Tomato farming in Kenya is vital to supplying domestic and nutritional food needs. Both Kenya’s rural and urban people benefit from the production of income and jobs as a result. However, growing tomatoes can occasionally be very difficult. Due to this complex of insect pests and diseases, farmers can experience crop losses of up to 80–100% year. Understanding and being aware of the difficulties faced by Kenyan agriculture is crucial if farmers are to find solutions.
The accessibility of better cultivars is essential for productive tomato (Solanum lycopersicum) cultivation. These are organisms that can survive environmental forces, both biotic and abiotic. The potential that can be explored to further tomato breeding initiatives in the nation can be found by analyzing the problems in tomato breeding. Aqua Hub will help you in understanding and mitigating the different challenges facing tomato farming.
Challenges of Tomato Farming in Kenya
Tomato farming in Kenya can be a challenging endeavor due to a variety of factors. Some of the challenges that tomato farmers in Kenya may face include:
Pest and disease control
Tomatoes are susceptible to a variety of pests and diseases. Some of which include aphids, whiteflies, and tomato blight. These pests and diseases can significantly reduce crop yields, the controlling is not done properly.
Tomato plants require a significant amount of water to grow and produce fruit. In Kenya, water availability can be a challenge, particularly in dry regions or during drought conditions.
Poor soil quality can lead to reduced crop yields. In Kenya, soil quality may be poor due to soil erosion, nutrient depletion, or low organic matter content.
Limited access to market information
Many small-scale farmers in Kenya may have limited access to market information. This can make it difficult for them to make informed decisions about what to grow and when to sell their crops.
Limited access to credit
Small-scale farmers in Kenya may have limited access to credit. This can make it difficult for them to invest in necessary inputs such as seeds, fertilizers, and pesticides.
Poor transportation infrastructure
In some areas of Kenya, poor transportation infrastructure can make it difficult for farmers to get their crops to market. This can lead to reduced profits for farmers.
The price of tomatoes can fluctuate significantly. This can make it difficult for farmers to plan and budget for their operations.
Mistakes that tomato farmers usually make
Growing tomatoes is generally not difficult. But several difficulties arise during the growth phase. Farmers must exercise prudence and steer clear of errors if they want to minimize losses. Here are a few examples of typical errors:
Wrong variety selection
In order to succeed, one must first select the appropriate variety. The vegetative growth habit of the tomato variety is the main deciding factor. Where you plan to grow your crop is the next factor to think about. Is it a greenhouse or an open field? Pick from kinds bred especially for greenhouse cultivation if you’re growing tomatoes there. In a heated greenhouse, the warmth and humidity that encourage rapid plant growth can also be favorable to fungi, bacteria, and other plant pathogens. Choose tomato varieties that are resistant to the disease stresses that are known to impact tomatoes in your region if you are growing them in a field.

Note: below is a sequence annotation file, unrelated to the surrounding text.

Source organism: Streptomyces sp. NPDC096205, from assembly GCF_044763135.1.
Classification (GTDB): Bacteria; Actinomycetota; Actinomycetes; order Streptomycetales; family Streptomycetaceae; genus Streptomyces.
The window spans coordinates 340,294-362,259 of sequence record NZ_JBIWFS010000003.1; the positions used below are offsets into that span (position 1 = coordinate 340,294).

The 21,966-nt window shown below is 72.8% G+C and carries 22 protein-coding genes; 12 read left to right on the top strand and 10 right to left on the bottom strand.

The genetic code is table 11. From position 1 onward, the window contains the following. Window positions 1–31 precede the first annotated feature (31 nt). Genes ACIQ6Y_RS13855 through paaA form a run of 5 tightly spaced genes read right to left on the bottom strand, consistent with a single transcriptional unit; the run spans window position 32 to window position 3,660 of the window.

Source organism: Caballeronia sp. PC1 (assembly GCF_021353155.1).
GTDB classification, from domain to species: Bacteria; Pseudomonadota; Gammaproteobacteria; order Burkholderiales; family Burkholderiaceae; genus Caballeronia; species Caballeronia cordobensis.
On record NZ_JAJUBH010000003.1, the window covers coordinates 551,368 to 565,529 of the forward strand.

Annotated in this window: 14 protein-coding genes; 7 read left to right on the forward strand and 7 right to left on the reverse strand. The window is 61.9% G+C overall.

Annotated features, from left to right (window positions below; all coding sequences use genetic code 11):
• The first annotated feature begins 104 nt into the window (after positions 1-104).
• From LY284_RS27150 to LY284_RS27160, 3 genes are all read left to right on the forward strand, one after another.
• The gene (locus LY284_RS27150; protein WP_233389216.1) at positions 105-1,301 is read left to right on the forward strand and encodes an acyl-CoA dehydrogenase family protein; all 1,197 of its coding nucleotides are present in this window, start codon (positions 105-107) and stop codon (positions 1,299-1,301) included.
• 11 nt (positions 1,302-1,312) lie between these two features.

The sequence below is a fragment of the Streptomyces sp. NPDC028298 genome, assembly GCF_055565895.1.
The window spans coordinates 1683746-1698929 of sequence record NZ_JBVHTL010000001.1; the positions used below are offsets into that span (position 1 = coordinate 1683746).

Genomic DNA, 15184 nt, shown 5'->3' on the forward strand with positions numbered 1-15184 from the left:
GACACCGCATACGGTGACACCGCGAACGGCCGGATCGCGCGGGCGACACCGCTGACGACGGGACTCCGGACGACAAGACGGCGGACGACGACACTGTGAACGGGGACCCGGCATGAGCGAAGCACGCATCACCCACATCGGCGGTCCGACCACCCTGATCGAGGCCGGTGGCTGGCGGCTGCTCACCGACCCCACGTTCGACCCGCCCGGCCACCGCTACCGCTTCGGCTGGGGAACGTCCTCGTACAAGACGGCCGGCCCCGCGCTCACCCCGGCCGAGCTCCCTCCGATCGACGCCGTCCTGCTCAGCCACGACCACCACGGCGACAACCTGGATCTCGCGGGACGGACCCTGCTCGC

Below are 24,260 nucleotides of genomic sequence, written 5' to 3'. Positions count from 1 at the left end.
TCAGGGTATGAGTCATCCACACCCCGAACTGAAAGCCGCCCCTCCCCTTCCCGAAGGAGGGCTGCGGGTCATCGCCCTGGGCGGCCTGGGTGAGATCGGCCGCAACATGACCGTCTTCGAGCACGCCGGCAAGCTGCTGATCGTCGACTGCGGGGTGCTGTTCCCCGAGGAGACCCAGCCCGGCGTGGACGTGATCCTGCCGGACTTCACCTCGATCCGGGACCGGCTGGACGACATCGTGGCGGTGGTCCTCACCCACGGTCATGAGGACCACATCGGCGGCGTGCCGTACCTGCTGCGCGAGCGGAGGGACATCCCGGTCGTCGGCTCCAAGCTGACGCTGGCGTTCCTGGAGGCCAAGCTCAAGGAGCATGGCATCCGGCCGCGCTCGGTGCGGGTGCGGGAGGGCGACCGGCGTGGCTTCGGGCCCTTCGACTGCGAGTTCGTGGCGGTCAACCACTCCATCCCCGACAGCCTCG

Excessive nitrogen application
Nitrogen fertilization of tomato plants can significantly enhance yields. However, too much of it causes plants to concentrate their energy on developing leaves rather than fruits. To avoid these problems, use the best tomato fertilizer or natural compost.
Not hardening tomato seedlings
Plant seedlings can respond to alterations in temperature or exposure to severe weather via hardening. Four weeks before to transplantation, the seedlings can be gradually hardened by increasing their exposure to outdoor weather. If you skip this phase, the shock of transplantation could cause your tomato plants to become stunted or even die.
Tomatoes planted in the wrong places
Although there are numerous locations where tomatoes can be grown, not all are ideal. Consider the weather and soil conditions. Consider the light as you choose a location. If your tomatoes are in an especially exposed place, they may be harmed by severe winds. Choose pots that are large enough to accommodate your plants if you are growing in them. Make certain that tomato demands are addressed wherever you grow them. Plant them away from other plants and away from each other. Also, don’t put them too far away from the stuff you’ll need to tend to them. Water and compost/fertilizer bins should be as close as feasible to each other.
Untimely or Inappropriate Staking
To keep tomato plants manageable and stop aggressive tomato types from outnumbering other neighboring veggies, tomato plants need to be staked or trellised. By teaching tomatoes to grow upward rather than outward, you can increase your growing space, keep your garden tidy, make harvesting simpler, and lower or eliminate disease and pest concerns brought on by tomato fruits and stems resting directly on the ground. When seedlings are in the germination stage or are very little, install supports or trellises. This will lessen the possibility of later harm to plants from putting stakes through their roots or when untangling or rerouting adult stems.